Batorowicz, Krzysztof (2012) The vision of a university in the British tradition: reflecting on the Universities Tests Act 1871: what have we developed and what are we losing? In: The British World: Religion, Memory, Society, Culture, 2-5 July 2012, Toowoomba, Australia.
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This paper intends to assess the Universities Tests Act 1871 in the British history of universities and the nation. It is not an historical analysis; it is rather a reflection on the Act seen from today's perspective. Naturally, since the year 1871, the universities have made considerable progress and it is reasonable to expect that the ideas from the Act were developed. The paper addresses two important ideas contained within the Act: (i) The notion that universities should be 'freely accessible to the nation': and (ii) The role of religion in universities and colleges (as interpreted from the legislative definition of a 'college.') Following the analysis of the two ideas above, the paper will undertake a discussion on the significance of the Act for British and other universities.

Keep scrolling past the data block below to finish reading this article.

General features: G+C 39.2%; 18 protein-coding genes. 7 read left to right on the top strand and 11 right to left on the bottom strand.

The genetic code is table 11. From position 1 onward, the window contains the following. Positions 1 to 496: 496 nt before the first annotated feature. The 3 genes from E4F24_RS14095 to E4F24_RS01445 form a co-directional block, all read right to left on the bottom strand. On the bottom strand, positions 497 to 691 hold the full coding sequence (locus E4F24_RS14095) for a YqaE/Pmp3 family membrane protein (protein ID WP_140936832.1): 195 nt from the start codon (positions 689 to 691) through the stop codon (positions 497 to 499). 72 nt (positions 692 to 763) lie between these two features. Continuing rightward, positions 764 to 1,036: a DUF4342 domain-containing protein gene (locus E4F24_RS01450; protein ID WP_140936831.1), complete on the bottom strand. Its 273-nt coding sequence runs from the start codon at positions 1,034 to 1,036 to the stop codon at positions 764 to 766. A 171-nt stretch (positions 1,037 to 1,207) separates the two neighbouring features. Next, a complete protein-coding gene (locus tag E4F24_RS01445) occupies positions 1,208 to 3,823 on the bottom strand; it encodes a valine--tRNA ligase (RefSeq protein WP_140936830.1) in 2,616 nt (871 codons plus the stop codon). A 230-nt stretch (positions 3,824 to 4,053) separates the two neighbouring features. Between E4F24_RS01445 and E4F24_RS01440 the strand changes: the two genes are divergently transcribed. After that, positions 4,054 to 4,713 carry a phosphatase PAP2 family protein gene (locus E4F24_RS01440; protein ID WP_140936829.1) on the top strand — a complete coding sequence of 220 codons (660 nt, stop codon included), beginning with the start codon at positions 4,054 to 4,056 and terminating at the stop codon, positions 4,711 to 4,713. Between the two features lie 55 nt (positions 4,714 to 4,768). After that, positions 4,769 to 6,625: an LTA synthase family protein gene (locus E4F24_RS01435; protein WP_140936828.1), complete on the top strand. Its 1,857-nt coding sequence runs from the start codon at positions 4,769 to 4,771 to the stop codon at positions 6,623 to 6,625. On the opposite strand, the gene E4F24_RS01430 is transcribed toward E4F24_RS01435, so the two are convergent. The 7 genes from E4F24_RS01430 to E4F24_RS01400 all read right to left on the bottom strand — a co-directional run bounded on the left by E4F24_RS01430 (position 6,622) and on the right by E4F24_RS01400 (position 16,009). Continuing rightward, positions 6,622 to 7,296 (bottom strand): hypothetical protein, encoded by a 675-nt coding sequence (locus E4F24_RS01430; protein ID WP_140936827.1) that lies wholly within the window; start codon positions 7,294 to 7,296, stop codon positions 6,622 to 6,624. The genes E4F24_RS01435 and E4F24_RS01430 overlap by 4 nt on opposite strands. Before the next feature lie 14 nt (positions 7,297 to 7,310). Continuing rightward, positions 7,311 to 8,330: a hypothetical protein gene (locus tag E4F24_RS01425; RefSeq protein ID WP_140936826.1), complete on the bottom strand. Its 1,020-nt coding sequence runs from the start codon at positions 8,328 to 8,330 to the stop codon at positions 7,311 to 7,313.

|Item Type:||Conference or Workshop Item (Commonwealth Reporting Category E) (Paper)|
|Additional Information:||Chapter 33. © The Contributors and Editors.|
|Uncontrolled Keywords:||universities; ethos; higher education; history|
|Depositing User:||epEditor USQ|
|Date Deposited:||04 Oct 2012 02:00|
|Last Modified:||03 Jul 2013 01:30|
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